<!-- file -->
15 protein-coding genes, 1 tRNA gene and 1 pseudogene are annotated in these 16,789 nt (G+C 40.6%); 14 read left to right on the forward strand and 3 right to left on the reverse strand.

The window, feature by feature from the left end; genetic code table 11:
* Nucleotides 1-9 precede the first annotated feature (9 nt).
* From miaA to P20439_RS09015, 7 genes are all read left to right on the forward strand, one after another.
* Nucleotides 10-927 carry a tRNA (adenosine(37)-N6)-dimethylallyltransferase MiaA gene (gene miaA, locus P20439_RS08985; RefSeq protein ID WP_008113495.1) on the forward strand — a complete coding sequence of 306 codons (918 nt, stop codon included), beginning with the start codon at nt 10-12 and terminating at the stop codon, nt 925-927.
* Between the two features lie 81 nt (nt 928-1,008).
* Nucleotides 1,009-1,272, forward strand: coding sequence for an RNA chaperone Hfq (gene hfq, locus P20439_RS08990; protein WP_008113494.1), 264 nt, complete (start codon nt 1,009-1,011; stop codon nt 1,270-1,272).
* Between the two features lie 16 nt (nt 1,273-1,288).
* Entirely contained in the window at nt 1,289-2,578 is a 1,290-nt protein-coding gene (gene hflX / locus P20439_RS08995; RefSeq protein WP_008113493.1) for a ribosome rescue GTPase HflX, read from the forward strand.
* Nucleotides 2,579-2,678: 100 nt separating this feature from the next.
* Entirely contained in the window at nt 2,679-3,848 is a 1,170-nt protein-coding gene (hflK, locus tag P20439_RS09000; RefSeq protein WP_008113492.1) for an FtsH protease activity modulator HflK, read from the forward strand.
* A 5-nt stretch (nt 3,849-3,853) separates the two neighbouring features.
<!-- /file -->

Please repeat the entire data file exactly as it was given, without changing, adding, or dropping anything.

15 protein-coding genes, 1 tRNA gene and 1 pseudogene are annotated in these 16,789 nt (G+C 40.6%); 14 read left to right on the forward strand and 3 right to left on the reverse strand.

The window, feature by feature from the left end; genetic code table 11:
* Nucleotides 1-9 precede the first annotated feature (9 nt).
* From miaA to P20439_RS09015, 7 genes are all read left to right on the forward strand, one after another.
* Nucleotides 10-927 carry a tRNA (adenosine(37)-N6)-dimethylallyltransferase MiaA gene (gene miaA, locus P20439_RS08985; RefSeq protein ID WP_008113495.1) on the forward strand — a complete coding sequence of 306 codons (918 nt, stop codon included), beginning with the start codon at nt 10-12 and terminating at the stop codon, nt 925-927.
* Between the two features lie 81 nt (nt 928-1,008).
* Nucleotides 1,009-1,272, forward strand: coding sequence for an RNA chaperone Hfq (gene hfq, locus P20439_RS08990; protein WP_008113494.1), 264 nt, complete (start codon nt 1,009-1,011; stop codon nt 1,270-1,272).
* Between the two features lie 16 nt (nt 1,273-1,288).
* Entirely contained in the window at nt 1,289-2,578 is a 1,290-nt protein-coding gene (gene hflX / locus P20439_RS08995; RefSeq protein WP_008113493.1) for a ribosome rescue GTPase HflX, read from the forward strand.
* Nucleotides 2,579-2,678: 100 nt separating this feature from the next.
* Entirely contained in the window at nt 2,679-3,848 is a 1,170-nt protein-coding gene (hflK, locus tag P20439_RS09000; RefSeq protein WP_008113492.1) for an FtsH protease activity modulator HflK, read from the forward strand.
* A 5-nt stretch (nt 3,849-3,853) separates the two neighbouring features.